5 Ways to Help Students Combat Negative Thoughts

5 Ways to Help Students Combat Negative Thoughts

“I’m so stupid.”

“I’m always messing things up.”

“No one wants to be with me.”

 

Sadly, these types of negative beliefs are common for many kids. They become ingrained in their brain from the cruel things others say and from the bullying many of them are forced to endure. Getting picked on not only impacts emotional and social functioning, it also can have biological consequences that extend into adulthood.

Kids and young adults are faced with a host of challenges at school. Besides the pressure to perform academically, they are inundated with unhealthy stereotypes and bombarded with negative messages on social media. Many give in to peer pressure and develop harmful habits and behaviors that can adversely impact their lives.

Of course, not all negativity comes from external sources. Many kids are plagued with self-doubt, are insecure socially and have poor self-esteem and body image. Also, they may struggle with anxious or depressive thoughts.

 

The Power of Thoughts

What we think has a powerful effect on our lives. While it’s common to trust everything we think, the truth is our thoughts constantly lie to us. For instance, we may incorrectly assume things about other people or may inaccurately interpret how others view us.  Our thoughts become our beliefs if we think them often enough.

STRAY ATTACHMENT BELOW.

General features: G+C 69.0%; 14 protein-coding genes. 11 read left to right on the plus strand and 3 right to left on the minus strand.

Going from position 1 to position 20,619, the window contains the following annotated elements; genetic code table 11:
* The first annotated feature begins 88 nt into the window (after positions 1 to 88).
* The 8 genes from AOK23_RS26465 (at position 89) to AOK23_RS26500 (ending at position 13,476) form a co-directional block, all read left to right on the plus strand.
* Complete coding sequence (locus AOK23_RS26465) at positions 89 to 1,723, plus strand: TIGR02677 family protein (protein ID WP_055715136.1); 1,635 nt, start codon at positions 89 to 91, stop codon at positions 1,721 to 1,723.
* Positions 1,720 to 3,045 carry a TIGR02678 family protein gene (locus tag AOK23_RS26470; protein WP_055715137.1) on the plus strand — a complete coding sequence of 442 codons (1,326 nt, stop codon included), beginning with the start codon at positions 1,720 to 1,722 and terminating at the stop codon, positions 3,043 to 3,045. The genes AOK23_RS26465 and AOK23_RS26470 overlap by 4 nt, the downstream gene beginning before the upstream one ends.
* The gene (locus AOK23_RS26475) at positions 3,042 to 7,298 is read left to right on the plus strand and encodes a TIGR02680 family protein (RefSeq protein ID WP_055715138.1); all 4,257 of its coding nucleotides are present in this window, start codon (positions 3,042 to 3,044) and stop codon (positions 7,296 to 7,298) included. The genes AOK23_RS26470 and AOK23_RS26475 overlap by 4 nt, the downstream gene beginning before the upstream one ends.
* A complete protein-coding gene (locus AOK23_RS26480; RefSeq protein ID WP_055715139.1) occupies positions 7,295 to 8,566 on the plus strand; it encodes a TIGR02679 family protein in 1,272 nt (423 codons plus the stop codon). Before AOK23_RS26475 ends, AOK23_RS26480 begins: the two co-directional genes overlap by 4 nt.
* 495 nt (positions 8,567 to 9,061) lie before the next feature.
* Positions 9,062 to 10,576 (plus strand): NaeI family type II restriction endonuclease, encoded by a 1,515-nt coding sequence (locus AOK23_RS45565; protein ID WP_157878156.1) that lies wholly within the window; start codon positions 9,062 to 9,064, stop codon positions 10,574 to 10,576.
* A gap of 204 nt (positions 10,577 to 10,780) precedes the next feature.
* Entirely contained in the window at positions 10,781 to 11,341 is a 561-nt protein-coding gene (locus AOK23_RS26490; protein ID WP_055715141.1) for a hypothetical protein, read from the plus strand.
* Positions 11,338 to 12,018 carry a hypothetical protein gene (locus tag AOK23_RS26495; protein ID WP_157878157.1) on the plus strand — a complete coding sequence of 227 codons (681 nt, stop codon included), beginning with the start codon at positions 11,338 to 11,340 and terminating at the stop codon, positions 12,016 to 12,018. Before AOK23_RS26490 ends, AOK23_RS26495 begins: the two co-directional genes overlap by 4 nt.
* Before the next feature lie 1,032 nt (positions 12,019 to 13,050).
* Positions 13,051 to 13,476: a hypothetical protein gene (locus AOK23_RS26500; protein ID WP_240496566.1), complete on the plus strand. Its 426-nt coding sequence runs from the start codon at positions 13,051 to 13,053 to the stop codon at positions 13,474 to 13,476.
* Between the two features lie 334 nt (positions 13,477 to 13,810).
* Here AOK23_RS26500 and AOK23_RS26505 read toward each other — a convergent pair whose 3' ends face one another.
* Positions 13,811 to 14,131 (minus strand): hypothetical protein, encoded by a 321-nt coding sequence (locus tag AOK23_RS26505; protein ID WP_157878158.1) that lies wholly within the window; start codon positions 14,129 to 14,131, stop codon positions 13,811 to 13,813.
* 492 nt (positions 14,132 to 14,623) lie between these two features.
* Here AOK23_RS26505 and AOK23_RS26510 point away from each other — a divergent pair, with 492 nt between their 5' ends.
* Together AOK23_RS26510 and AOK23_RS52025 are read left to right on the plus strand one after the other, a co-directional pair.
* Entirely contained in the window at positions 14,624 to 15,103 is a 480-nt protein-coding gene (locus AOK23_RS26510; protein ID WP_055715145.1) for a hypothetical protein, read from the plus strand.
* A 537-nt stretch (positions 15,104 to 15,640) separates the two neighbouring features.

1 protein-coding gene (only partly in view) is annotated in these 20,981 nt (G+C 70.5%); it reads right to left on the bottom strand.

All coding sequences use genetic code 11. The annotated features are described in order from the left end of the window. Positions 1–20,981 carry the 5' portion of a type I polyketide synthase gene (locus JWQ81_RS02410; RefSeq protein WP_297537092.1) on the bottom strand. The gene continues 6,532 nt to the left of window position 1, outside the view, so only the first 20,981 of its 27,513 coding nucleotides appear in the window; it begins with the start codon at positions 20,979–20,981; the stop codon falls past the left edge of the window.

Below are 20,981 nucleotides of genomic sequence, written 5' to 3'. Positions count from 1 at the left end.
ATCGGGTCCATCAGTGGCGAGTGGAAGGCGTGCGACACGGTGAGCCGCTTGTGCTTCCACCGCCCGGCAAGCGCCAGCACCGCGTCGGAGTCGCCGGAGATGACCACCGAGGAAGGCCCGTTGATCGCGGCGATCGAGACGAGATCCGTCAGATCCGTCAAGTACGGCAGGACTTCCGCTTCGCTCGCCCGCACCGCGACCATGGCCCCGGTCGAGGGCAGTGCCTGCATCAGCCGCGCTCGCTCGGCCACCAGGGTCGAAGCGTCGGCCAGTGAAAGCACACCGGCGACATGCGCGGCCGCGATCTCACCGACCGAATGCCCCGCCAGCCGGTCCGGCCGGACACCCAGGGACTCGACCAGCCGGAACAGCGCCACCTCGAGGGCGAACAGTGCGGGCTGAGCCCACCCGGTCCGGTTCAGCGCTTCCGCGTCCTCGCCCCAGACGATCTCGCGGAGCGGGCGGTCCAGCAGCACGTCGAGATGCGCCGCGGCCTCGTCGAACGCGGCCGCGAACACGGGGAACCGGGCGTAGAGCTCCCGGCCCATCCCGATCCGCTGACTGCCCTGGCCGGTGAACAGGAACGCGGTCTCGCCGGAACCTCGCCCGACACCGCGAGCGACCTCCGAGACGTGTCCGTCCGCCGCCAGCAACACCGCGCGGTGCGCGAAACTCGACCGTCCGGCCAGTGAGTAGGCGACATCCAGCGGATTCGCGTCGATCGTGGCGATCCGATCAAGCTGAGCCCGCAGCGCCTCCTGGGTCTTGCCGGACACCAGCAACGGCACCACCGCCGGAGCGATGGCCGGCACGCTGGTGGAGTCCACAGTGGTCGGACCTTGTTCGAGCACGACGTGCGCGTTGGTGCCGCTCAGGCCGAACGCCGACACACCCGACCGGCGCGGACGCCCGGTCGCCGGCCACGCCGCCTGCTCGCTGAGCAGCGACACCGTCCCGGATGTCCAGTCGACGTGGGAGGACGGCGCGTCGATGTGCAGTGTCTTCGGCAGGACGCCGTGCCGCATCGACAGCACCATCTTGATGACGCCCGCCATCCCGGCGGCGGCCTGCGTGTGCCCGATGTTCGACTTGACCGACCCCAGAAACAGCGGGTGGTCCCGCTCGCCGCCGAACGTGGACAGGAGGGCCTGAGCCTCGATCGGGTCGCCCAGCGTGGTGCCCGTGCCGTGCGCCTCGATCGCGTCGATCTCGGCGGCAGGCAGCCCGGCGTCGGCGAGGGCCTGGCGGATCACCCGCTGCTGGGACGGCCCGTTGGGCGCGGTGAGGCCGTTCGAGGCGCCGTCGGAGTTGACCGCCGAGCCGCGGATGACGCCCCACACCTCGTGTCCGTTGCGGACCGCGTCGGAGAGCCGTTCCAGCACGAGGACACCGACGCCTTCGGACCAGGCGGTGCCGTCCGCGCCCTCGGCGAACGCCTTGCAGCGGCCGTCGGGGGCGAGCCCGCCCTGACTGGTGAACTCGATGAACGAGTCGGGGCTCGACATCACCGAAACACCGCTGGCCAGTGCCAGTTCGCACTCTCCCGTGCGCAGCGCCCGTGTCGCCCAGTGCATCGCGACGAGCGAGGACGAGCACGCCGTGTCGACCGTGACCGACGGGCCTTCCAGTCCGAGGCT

The unfortunate reality is that many kids beat themselves up with self-defeating thoughts. Whether it’s from mistakes or critical things others have said, negative thoughts can spontaneously pop into their head, sometimes days or even weeks after the hurtful event. When pessimistic thoughts occur at random times, your child might be experiencing automatic negative thoughts.

 

What Are Automatic Negative Thoughts (ANTs)?

When negative thoughts enter the mind without warning or invitation, they’re called Automatic Negative Thoughts (ANTs).

Here are the 9 types of ANTs and a brief description of their harmful effects:

  1. “All or Nothing” Thinking– Thoughts that are all good or all bad.
  2. “Always” Thinking– Thinking in words like always, never, no one, everyone, every time, everything.
  3. Focusing on The Negative– Only seeing the bad in a situation.
  4. Fortune Telling– Predicting the worst possible outcome to a situation with little or no evidence for it.
  5. Mind Reading– Believing that you know what another person is thinking even though they haven’t told you.
  6. Thinking with Your Feelings– Believing negative feelings without ever questioning them.
  7. Guilt Beatings– Thinking in words like should, must, ought, or have to.
  8. Labeling– Attaching a negative label to yourself or someone else.
  9. Blame– Blaming someone else for your problems.

Whenever a negative thought pops into your head, combat it with these 4 questions:

  1. Is it true?
  2. Can I absolutely know that it’s true?
  3. How do I react when I think that thought?
  4. Who would I be without that thought? Or, how would I feel if I didn’t have that thought?

Killing Your ANTs:

Whenever ANTs creep into the mind, they must be killed. You kill them by talking back to them; if you don’t, ANTs can feast on your emotions and create anxious or depressive thoughts.